You've no doubt seen them cropping up on restaurant menus in
recent years; a variety of strange sounding or exotic names
intermixed with more recognizable terms - quinoa risotto, millet
pilaf, kamut flatbreads. You've probably also found them at the
grocery store, as cereal boxes boast "ancient grains" which seem to
include a long list of difficult-to-pronounce names, and health
food sections stock a growing number of strange-looking seeds.
But more than sounding exotic or fancy these grains may provide
the much needed variety in our diets our digestive systems are all
craving; whether we know it or not. While some of the names may
sound intimidating, these grains are all delicious in their right
applications and provide the much needed variety of nutrients our
bodies crave including complex carbohydrates, fibre, B Vitamins,
Vitamin E, polyunsaturated fats and minerals. Other good news about
these alternative grains is that, since their recent popularity
owes its success in large part to the health food movement, they
are almost always whole grains; i.e. they still have the bran, with
all its wonderful fibre and vital nutrients in tact. Let's take a
closer look at some of these oft overlooked grains.
A close relative of wheat but containing a higher nutrient
profile and 30% more in protein, Kamut has a rich, buttery flavour.
Despite its similarity to wheat, Kamut is tolerated by many people
with wheat intolerance or allergy. Kamut is considered an "ancient
grain" since it has remained unaltered by modern plant breeders. As
well as being able to purchase the whole flour for baking or the
grain itself for porridges or side dishes, Kamut can be found in
wheat free breads, pastas, cereals and crackers at most health food
Another "ancient grain", spelt has been cultivated in Europe for
the last 9,000 years. Like Kamut, spelt is similar to wheat, but is
sweet and nutty in flavour. Although it does contain gluten, it is
often tolerated better than wheat by gluten-sensitive individuals.
Spelt is higher protein than wheat and contains more fibre and
nutrients than both Kamut and wheat. When substituting spelt flour
for wheat flour in a baking recipe, use only 3/4 of the required
liquid since spelt is more water soluble.
Rye is most often used in breads, which have a distinctive,
unmistakable flavour, but it can also be used as a side dish, a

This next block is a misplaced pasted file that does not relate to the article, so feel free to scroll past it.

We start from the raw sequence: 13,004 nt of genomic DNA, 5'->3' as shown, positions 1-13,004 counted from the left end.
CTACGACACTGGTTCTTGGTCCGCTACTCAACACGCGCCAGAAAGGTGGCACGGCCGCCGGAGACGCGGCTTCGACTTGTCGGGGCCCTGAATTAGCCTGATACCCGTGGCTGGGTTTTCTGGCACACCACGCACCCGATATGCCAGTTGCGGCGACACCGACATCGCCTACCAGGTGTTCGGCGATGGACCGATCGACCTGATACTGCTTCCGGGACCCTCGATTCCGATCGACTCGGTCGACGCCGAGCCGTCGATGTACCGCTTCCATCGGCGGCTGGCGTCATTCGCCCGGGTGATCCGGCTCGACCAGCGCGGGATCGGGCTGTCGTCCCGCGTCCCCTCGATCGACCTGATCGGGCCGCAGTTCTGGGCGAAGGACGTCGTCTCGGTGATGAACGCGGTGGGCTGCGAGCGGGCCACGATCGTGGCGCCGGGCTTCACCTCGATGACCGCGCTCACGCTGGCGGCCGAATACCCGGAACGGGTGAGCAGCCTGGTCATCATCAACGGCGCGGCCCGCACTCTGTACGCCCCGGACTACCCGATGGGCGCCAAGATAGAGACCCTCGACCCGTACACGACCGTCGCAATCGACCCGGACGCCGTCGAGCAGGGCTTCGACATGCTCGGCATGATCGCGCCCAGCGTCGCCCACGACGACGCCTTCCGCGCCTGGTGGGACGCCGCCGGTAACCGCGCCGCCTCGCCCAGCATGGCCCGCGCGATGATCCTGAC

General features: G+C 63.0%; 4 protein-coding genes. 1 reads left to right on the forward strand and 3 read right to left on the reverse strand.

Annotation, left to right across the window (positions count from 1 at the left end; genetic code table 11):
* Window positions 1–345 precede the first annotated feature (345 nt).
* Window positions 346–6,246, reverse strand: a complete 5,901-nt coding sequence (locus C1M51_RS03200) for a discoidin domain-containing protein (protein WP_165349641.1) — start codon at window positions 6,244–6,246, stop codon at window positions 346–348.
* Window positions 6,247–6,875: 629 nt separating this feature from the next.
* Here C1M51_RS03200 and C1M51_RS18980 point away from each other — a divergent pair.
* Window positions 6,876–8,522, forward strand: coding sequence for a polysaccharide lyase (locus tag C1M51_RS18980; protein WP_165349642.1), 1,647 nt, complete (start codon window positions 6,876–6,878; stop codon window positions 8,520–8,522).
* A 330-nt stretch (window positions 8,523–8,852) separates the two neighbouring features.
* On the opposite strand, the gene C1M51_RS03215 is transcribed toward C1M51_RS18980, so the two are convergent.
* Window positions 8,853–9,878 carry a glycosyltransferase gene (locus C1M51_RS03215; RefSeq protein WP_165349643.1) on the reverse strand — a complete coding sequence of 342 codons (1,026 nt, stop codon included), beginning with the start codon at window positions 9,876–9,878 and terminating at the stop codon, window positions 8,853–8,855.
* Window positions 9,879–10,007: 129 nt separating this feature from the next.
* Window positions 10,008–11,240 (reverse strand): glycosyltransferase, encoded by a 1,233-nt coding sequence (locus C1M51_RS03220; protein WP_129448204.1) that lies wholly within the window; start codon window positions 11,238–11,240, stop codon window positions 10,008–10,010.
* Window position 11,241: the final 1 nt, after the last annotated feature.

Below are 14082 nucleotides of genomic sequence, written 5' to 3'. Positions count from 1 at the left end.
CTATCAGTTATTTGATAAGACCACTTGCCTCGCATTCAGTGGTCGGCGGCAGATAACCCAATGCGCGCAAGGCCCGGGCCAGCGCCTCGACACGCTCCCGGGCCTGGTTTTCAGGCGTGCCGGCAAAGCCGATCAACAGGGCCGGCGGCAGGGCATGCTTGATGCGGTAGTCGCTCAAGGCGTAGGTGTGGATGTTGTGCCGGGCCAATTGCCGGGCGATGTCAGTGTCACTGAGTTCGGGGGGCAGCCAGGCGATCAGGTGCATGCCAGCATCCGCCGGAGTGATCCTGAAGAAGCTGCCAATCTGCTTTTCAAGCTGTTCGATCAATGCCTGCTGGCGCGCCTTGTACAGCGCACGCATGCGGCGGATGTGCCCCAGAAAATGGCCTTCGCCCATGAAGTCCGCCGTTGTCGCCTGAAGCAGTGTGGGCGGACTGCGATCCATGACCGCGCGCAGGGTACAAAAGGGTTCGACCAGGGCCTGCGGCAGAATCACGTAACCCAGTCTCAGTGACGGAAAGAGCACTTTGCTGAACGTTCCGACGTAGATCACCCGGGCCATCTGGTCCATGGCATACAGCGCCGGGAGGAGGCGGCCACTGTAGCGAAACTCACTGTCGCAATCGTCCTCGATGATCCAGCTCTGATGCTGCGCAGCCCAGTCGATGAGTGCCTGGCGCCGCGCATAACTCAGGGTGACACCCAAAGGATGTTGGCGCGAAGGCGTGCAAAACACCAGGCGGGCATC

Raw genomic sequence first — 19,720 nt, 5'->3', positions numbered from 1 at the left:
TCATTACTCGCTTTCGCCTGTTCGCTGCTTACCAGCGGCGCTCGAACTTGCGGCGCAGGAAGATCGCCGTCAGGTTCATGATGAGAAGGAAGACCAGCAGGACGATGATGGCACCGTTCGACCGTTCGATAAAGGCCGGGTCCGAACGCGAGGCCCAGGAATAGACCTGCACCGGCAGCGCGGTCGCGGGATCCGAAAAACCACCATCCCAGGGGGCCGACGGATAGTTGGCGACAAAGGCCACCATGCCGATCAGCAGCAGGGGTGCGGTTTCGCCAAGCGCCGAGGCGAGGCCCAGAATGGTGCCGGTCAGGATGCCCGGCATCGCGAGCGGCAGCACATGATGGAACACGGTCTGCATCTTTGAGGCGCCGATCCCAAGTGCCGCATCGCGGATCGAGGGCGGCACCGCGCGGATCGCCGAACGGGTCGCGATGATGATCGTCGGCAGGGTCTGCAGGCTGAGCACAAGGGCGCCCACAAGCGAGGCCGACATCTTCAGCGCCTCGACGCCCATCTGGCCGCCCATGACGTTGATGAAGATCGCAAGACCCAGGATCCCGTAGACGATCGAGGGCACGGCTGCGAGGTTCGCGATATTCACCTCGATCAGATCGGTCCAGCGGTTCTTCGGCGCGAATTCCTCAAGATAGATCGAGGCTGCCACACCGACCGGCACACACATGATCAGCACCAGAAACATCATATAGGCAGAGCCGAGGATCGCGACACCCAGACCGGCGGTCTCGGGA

breakfast cereal or put into soups or stews. Most rye breads are
actually a combination of rye flour and wheat flour, however, 100%
rye bread can be found in some bakeries and health food stores. Rye
has more fibre than wheat and also contains about double the amino
acid lysine, which is helpful in protecting against viral
infections. Because of its strong flavour, rye is usually mixed
with other milder grains when cooking it as a side dish or
Known as the smallest grain in the world, teff has a mild
flavour and pleasant sweetness. Teff is a staple of Ethiopian
cuisine where it is used to make the delicious crepe-like bread
called injera. Teff is gluten free and can be used in non-rising
breads, pancakes or waffles, or in stews, soups or for thickening
Buckwheat is actually not related to wheat at all and is
technically not a grain, but a fruit. It is most often found in the
form of kasha, which are buckwheat groats that have been hulled and
roasted to give them a distinctive smoky, nutty flavour. Buckwheat
is gluten free but buckwheat flour can be added to glutinous flours
in yeast breads to change up their flavour without affecting their
ability to rise. Buckwheat is also popular as a side dish or in
soups and stews.
Touted by the vegetarians as a super-grain due to its very high
nutrient value, like buckwheat, quinoa (pronounced KEEN-wah) is
actually not a grain but a fruit. High in protein and iron, two
nutrients of particular concern to the vegetarian, quinoa has risen
dramatically in popularity in the west over the last decade. Quinoa
has a delicate but distinctive flavour and can be substituted for
most other grains and cooks very similarly to rice.
Although most often used as birdseed in North America, millet is
actually a very mild tasting cereal grain. In cooking applications,
millet has a tendency to take on the flavour of whatever else it is
being cooked with, making it very versatile. Its texture is similar
to that of rice and therefore can often be substituted.
High in protein and fibre, this Central American "grain" is
actually considered a vegetable. Amaranth has a very distinctive
flavour and may not be enjoyed by everyone. It can be used in
soups, stews, breads, or as a breakfast cereal.
It is a little known fact that grains can go rancid in
relatively short periods of time. Storing in air tight, opaque
containers and keeping grains in a cool place is the best way to
prolong their shelf life. Bulk food stores that don't have a high
turnover and are not in the practice of cleaning out the bin before
adding new product should be avoided. Also, rather than buying
large quantities of grains, buy smaller quantities more often and
try to shop from places that keep their grains in the fridge. Also,
whole grain flours, which are more exposed to air and may go rancid
even faster, should be kept in the refrigerator or freezer once
they have been opened to prevent them from going rancid.
Doug DiPasquale is a trained Chef and Holistic Nutritionist
practising in Toronto.